October 3, 2015
This week begins my 15th year of writing this column. The anniversary is causing me to reflect on the purpose of why I write this weekly column for you.
First, a bit of history. I began writing the column in October 2001 when then-Features Editor Tom Clifford of FLORIDA TODAY asked me to pen a spiritual response to 9/11.
Since then, my column has spawned two books and numerous speaking opportunities, and it runs in 38 papers nationwide — including the latest one in Montgomery, Alabama, where Tom Clifford now is executive editor.
So whether you’ve been reading from the start or began just recently, I hope you see that I didn’t set out to write a religious column. From the beginning, I’ve tried to write about spirituality among everyday people in everyday life.
Much of the time, I have done that through the stories of people I meet, but sometimes I do it through self-deprecating humor aimed at giving you a glimpse into the personal struggles of a chaplain.
Unfortunately, not all of my readers see the point of my writing about personal failings in such a transparent and public way. In fact, some have written scathing letters criticizing me for the faith flubs I’ve dared to share.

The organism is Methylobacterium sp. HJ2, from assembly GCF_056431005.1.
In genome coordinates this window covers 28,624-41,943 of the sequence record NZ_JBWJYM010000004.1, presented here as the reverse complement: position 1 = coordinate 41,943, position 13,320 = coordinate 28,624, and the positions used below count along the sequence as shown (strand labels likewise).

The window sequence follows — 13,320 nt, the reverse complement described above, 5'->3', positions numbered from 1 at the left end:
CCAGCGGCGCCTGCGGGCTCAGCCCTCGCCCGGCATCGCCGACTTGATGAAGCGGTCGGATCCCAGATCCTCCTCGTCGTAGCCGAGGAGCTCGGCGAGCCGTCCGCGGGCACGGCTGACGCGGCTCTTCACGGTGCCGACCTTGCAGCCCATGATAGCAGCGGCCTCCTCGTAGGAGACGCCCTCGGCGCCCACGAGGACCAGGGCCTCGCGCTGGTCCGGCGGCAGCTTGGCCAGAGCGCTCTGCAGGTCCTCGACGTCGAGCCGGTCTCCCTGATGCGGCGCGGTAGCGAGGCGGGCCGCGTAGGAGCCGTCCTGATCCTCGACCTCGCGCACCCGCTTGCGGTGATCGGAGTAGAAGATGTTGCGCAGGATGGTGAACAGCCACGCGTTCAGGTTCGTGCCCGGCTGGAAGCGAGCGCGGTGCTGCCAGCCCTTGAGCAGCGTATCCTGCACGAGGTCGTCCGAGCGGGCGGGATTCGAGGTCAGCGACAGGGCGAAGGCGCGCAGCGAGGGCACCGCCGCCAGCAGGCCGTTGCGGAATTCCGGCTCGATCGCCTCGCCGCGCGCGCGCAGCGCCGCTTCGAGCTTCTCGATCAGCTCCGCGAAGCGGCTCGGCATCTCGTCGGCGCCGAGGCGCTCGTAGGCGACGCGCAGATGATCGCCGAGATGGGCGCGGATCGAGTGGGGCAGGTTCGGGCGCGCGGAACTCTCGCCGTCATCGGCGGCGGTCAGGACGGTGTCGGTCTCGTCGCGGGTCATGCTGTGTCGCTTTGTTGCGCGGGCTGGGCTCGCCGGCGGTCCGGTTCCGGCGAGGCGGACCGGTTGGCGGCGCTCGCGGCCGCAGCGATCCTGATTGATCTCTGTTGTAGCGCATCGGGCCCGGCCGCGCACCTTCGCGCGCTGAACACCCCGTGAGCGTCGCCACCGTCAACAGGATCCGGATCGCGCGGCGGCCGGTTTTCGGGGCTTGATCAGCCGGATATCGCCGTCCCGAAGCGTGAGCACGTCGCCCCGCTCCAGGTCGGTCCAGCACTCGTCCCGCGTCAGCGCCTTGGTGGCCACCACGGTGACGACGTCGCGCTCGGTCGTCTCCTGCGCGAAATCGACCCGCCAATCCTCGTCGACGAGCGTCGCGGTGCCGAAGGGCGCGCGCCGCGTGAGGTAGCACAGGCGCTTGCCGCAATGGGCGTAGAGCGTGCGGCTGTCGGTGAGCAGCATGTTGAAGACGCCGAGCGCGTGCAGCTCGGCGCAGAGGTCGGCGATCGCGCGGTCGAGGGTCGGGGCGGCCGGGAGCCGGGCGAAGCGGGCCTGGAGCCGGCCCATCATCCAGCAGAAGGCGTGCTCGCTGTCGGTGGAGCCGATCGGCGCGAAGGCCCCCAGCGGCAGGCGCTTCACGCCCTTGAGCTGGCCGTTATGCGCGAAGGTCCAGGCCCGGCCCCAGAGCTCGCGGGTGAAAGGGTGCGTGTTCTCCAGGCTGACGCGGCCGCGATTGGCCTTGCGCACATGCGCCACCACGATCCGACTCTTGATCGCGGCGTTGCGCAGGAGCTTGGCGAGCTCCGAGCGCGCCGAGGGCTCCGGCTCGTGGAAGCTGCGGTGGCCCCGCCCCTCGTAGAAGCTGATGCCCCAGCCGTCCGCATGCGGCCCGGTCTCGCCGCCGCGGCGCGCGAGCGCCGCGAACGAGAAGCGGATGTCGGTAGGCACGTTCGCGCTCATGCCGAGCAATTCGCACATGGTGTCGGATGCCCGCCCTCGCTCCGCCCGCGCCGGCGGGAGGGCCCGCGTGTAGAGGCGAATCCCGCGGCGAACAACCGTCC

For instance, 10 years ago I was working as a chaplain when I wrote about the sensuous thoughts I had while getting a haircut from a female barber. An outraged reader called the hospital where I worked and left this voicemail so that all my colleagues could hear her say: “How can a 45-year-old minister have such thoughts? I thought you were a man of God. You ought to be ashamed of yourself!”
Nevertheless, I keep writing, because most readers tell me they gain hope from hearing about my flops in faith. I even get positive e-mails from atheists and agnostics who reciprocate by sharing their struggles.
As a Christian, I also try to help people see the human side of Jesus. In fact, as I once said in a column, “If you can’t imagine Jesus stepping behind a tree to relieve himself, then you’re not seeing him as human.” Yup, I was buried with reproachful emails.
It was this human side of faith that inspired Clifford to subtitle my column, “Spirituality in Everyday Life.” Because, in the month after 9/11, he saw what I took for granted — namely that if you can’t make faith work in everyday places where you live, work, and die, then what good is it?
I say none.
There still is one area of struggle that I share with most ministers — a fear of disappointing others. It goes with the job, I suppose. So at the end of my writing day, I try to remind myself of the Apostle Paul who said, “Continue to work out your salvation with fear and trembling, for it is God who works in you … his good purpose.”
However, at the end of the writing day I mostly write to please two people, my editor and my wife. And it was the latter who asked me, “Don’t you think this column is a bit self-indulgent?”
“Pardon me?” I asked.
“Never mind,” she said. “I guess that’s what a column is — a moment of self-indulgence.”
“Maybe the editors won’t notice,” I said.
“Maybe not,” she said, just before adding: “Happy anniversary, dear.”
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